Seismic – An exploration method of sending energy waves or sound waves into the earth and recording the wave reflections to indicate the type, size, shape and depth of subsurface rock formation (3-D seismic provides three-dimensional pictures and 4-D factors in changes that occurred over time).
Total depth ("TD") – The bottom of a drilled hole, where drilling is stopped, logs are run and casing is cemented.
Total proved reserves – The summation of proved developed reserves and proved undeveloped reserves.
U.K. – United Kingdom.
Undeveloped acreage – Acreage on which wells have not been drilled or completed to a point that would permit the production of economic quantities of oil and natural gas regardless of whether such acreage contains proved reserves.
U.S. – United States of America.
U.S. GAAP – Accounting principles generally accepted in the U.S.
WCS – Western Canadian Select, an oil index benchmark price.
Working interest ("WI") – The interest in a mineral property which gives the owner that share of production from the property. A working interest owner bears that share of the costs of exploration, development and production in return for a share of production. Working interests are typically burdened by overriding royalty interest or other interests.
WTI – West Texas Intermediate crude oil, an oil index benchmark price.

Disclosures Regarding Forward-Looking Statements
This Annual Report on Form 10-K, particularly Item 1. Business, Item 1A. Risk Factors, Item 3. Legal Proceedings, Item 7. Management’s Discussion and Analysis of Financial Condition and Results of Operations and Item 7A. Quantitative and Qualitative Disclosures about Market Risk, includes forward-looking statements within the meaning of Section 27A of the Securities Act of 1933, as amended and Section 21E of the Securities Exchange Act of 1934, as amended. These statements typically contain words such as "anticipate," "believe," "estimate," "expect," "forecast," "plan," "predict," "target," "project," "could," "may," "should," "would" or similar words, indicating that future outcomes are uncertain. In accordance with "safe harbor" provisions of the Private Securities Litigation Reform Act of 1995, these statements are accompanied by cautionary language identifying important factors, though not necessarily all such factors, that could cause future outcomes to differ materially from those set forth in the forward-looking statements.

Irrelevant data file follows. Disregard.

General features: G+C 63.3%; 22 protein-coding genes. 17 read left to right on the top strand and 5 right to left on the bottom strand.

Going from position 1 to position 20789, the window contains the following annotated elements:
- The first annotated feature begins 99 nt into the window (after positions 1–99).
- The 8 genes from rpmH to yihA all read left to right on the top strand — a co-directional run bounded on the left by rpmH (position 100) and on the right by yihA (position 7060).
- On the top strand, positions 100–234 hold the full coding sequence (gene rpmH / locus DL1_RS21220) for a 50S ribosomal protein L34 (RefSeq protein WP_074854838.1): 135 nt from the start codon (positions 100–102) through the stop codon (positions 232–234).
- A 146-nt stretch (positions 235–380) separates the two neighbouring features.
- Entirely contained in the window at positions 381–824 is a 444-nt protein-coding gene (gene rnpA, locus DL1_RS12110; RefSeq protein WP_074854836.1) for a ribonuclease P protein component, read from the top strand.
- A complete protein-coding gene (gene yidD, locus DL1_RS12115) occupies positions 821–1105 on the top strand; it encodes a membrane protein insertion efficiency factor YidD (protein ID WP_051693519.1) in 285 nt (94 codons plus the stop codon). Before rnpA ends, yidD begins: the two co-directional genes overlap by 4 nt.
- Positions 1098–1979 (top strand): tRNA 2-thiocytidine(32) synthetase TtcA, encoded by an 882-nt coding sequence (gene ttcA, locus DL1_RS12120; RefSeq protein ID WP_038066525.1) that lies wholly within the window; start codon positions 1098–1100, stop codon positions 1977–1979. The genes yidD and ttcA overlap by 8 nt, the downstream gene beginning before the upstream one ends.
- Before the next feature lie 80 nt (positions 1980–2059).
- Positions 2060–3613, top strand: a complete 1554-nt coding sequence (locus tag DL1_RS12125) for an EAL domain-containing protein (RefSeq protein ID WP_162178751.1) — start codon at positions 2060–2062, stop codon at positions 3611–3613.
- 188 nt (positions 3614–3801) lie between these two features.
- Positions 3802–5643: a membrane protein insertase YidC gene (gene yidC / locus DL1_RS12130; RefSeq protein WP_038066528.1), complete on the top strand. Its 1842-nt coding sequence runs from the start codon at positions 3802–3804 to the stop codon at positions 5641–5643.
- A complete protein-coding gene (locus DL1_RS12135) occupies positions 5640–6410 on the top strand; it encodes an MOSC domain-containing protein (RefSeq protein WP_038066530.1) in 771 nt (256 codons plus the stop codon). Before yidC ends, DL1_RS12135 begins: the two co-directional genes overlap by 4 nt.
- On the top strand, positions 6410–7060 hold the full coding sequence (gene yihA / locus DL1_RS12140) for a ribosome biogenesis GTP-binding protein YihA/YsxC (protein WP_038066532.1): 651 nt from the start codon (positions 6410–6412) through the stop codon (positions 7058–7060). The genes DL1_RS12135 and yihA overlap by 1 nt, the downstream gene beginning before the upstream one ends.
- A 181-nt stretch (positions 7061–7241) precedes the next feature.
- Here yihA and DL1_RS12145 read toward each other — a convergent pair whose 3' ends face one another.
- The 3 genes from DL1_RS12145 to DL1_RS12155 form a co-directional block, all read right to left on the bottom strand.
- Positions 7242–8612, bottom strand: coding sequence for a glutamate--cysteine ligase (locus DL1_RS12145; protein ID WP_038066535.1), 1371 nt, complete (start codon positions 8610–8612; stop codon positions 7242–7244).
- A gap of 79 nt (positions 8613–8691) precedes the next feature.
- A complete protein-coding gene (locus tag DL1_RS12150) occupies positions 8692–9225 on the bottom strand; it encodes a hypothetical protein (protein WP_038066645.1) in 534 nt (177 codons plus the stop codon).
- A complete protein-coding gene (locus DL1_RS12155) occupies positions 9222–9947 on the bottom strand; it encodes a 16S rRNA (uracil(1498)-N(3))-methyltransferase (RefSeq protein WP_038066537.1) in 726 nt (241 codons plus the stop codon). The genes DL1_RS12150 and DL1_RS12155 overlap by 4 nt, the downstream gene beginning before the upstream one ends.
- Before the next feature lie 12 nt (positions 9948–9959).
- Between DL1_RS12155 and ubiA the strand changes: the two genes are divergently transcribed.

Forward-looking statements in this Annual Report on Form 10-K may include, but are not limited to: levels of revenues, income from operations, net income or earnings per share; levels of capital, exploration, environmental or maintenance expenditures; the success or timing of completion of ongoing or anticipated capital, exploration or maintenance projects; volumes of production or sales of liquid hydrocarbons, natural gas, and synthetic crude oil; levels of worldwide prices of liquid hydrocarbons and natural gas; levels of liquid hydrocarbon, natural gas and synthetic crude oil reserves; the acquisition or divestiture of assets; the effect of restructuring or reorganization of business components; the potential effect of judicial proceedings on our business and financial condition; levels of common share repurchases; the impact of government legislation and budgetary and tax measures; and the anticipated effects of actions of third parties such as competitors, or federal, foreign, state or local governments and regulatory authorities.

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PART I
Item 1. Business
General